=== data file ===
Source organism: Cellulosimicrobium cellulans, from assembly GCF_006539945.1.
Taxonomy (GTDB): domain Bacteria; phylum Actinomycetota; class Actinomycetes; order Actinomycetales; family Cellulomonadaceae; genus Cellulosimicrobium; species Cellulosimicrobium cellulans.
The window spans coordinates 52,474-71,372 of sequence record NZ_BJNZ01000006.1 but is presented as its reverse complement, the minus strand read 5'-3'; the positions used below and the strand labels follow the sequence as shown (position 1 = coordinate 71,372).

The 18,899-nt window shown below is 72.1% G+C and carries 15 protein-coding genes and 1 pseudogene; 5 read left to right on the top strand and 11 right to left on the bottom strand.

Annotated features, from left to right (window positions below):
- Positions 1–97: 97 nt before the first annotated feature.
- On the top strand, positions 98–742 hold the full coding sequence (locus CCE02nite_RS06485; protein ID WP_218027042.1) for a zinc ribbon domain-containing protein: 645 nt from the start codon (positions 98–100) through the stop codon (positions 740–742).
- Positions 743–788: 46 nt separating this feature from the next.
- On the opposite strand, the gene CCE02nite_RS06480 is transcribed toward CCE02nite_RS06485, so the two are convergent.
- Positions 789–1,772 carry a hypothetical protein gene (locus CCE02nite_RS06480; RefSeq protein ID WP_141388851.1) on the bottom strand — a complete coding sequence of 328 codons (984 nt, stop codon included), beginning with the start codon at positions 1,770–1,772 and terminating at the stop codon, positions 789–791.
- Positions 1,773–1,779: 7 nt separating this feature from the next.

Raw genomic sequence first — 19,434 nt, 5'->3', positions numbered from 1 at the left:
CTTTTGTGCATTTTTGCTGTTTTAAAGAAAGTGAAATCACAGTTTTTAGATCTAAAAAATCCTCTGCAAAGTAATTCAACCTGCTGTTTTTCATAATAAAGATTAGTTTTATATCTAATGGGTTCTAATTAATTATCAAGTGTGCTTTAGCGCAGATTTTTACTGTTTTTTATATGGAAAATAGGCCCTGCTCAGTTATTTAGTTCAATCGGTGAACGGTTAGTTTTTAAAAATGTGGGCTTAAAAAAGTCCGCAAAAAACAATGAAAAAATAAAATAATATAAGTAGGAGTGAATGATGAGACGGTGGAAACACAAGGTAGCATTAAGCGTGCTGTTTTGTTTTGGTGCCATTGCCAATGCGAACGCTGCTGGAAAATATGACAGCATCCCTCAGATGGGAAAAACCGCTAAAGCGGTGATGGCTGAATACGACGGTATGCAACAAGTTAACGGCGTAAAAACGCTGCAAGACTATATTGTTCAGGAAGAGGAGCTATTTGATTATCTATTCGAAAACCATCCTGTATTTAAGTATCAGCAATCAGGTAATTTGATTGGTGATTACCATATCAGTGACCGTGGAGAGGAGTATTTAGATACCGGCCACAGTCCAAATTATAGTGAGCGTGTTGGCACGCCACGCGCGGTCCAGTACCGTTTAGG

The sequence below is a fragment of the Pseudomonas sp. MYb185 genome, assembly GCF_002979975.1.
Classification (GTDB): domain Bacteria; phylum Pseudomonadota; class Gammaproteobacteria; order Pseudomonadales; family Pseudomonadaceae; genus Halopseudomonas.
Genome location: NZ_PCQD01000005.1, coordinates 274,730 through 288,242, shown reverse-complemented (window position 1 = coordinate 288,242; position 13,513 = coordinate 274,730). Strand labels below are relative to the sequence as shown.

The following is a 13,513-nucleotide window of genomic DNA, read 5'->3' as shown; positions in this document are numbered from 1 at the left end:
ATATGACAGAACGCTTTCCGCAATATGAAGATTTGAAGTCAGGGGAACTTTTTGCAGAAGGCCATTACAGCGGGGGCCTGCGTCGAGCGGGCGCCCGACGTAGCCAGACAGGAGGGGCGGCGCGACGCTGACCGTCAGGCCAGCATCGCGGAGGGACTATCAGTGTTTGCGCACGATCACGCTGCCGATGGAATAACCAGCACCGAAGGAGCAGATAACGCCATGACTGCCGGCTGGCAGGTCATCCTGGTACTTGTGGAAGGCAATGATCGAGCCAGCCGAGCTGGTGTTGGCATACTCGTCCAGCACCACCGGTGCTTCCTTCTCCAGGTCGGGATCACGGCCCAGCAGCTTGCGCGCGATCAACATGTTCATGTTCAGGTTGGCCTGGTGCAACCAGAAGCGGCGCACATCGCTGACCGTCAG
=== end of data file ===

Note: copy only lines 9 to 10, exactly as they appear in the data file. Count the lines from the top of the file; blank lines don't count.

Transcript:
- On the opposite strand, the gene CCE02nite_RS06480 is transcribed toward CCE02nite_RS06485, so the two are convergent.
- Positions 789–1,772 carry a hypothetical protein gene (locus CCE02nite_RS06480; RefSeq protein ID WP_141388851.1) on the bottom strand — a complete coding sequence of 328 codons (984 nt, stop codon included), beginning with the start codon at positions 1,770–1,772 and terminating at the stop codon, positions 789–791.